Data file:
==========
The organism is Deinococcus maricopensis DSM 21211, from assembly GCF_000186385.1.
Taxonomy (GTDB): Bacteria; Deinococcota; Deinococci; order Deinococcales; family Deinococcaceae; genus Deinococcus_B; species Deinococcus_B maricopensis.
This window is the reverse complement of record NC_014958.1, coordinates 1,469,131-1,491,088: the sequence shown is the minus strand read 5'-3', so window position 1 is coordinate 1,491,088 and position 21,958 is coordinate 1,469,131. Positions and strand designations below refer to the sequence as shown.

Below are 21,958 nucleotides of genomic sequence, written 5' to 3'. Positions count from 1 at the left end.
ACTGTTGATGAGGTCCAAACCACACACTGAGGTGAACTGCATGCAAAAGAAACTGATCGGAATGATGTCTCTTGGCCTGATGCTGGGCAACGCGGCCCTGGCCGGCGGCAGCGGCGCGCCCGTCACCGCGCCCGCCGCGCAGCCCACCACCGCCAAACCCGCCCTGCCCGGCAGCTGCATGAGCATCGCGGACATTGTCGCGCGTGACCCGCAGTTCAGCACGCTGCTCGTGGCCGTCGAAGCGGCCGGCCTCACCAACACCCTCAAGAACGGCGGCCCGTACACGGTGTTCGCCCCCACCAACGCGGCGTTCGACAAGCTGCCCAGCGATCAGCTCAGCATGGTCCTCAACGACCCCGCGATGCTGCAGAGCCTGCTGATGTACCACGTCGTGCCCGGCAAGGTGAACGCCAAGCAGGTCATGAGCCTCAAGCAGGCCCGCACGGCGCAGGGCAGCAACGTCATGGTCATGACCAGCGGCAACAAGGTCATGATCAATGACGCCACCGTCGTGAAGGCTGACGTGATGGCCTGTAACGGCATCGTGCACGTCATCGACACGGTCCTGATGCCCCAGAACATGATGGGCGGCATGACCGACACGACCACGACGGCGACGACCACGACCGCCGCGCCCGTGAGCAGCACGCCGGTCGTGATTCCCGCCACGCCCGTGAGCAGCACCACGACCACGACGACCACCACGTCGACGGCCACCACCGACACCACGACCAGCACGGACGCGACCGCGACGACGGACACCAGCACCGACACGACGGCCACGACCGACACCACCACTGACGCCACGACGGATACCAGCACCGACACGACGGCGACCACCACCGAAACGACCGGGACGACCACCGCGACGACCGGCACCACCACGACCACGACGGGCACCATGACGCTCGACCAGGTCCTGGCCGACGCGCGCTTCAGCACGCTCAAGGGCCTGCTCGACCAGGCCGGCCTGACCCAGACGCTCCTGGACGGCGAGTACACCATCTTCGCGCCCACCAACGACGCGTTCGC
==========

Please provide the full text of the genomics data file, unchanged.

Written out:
The organism is Deinococcus maricopensis DSM 21211, from assembly GCF_000186385.1.
Taxonomy (GTDB): Bacteria; Deinococcota; Deinococci; order Deinococcales; family Deinococcaceae; genus Deinococcus_B; species Deinococcus_B maricopensis.
This window is the reverse complement of record NC_014958.1, coordinates 1,469,131-1,491,088: the sequence shown is the minus strand read 5'-3', so window position 1 is coordinate 1,491,088 and position 21,958 is coordinate 1,469,131. Positions and strand designations below refer to the sequence as shown.

Below are 21,958 nucleotides of genomic sequence, written 5' to 3'. Positions count from 1 at the left end.
ACTGTTGATGAGGTCCAAACCACACACTGAGGTGAACTGCATGCAAAAGAAACTGATCGGAATGATGTCTCTTGGCCTGATGCTGGGCAACGCGGCCCTGGCCGGCGGCAGCGGCGCGCCCGTCACCGCGCCCGCCGCGCAGCCCACCACCGCCAAACCCGCCCTGCCCGGCAGCTGCATGAGCATCGCGGACATTGTCGCGCGTGACCCGCAGTTCAGCACGCTGCTCGTGGCCGTCGAAGCGGCCGGCCTCACCAACACCCTCAAGAACGGCGGCCCGTACACGGTGTTCGCCCCCACCAACGCGGCGTTCGACAAGCTGCCCAGCGATCAGCTCAGCATGGTCCTCAACGACCCCGCGATGCTGCAGAGCCTGCTGATGTACCACGTCGTGCCCGGCAAGGTGAACGCCAAGCAGGTCATGAGCCTCAAGCAGGCCCGCACGGCGCAGGGCAGCAACGTCATGGTCATGACCAGCGGCAACAAGGTCATGATCAATGACGCCACCGTCGTGAAGGCTGACGTGATGGCCTGTAACGGCATCGTGCACGTCATCGACACGGTCCTGATGCCCCAGAACATGATGGGCGGCATGACCGACACGACCACGACGGCGACGACCACGACCGCCGCGCCCGTGAGCAGCACGCCGGTCGTGATTCCCGCCACGCCCGTGAGCAGCACCACGACCACGACGACCACCACGTCGACGGCCACCACCGACACCACGACCAGCACGGACGCGACCGCGACGACGGACACCAGCACCGACACGACGGCCACGACCGACACCACCACTGACGCCACGACGGATACCAGCACCGACACGACGGCGACCACCACCGAAACGACCGGGACGACCACCGCGACGACCGGCACCACCACGACCACGACGGGCACCATGACGCTCGACCAGGTCCTGGCCGACGCGCGCTTCAGCACGCTCAAGGGCCTGCTCGACCAGGCCGGCCTGACCCAGACGCTCCTGGACGGCGAGTACACCATCTTCGCGCCCACCAACGACGCGTTCGC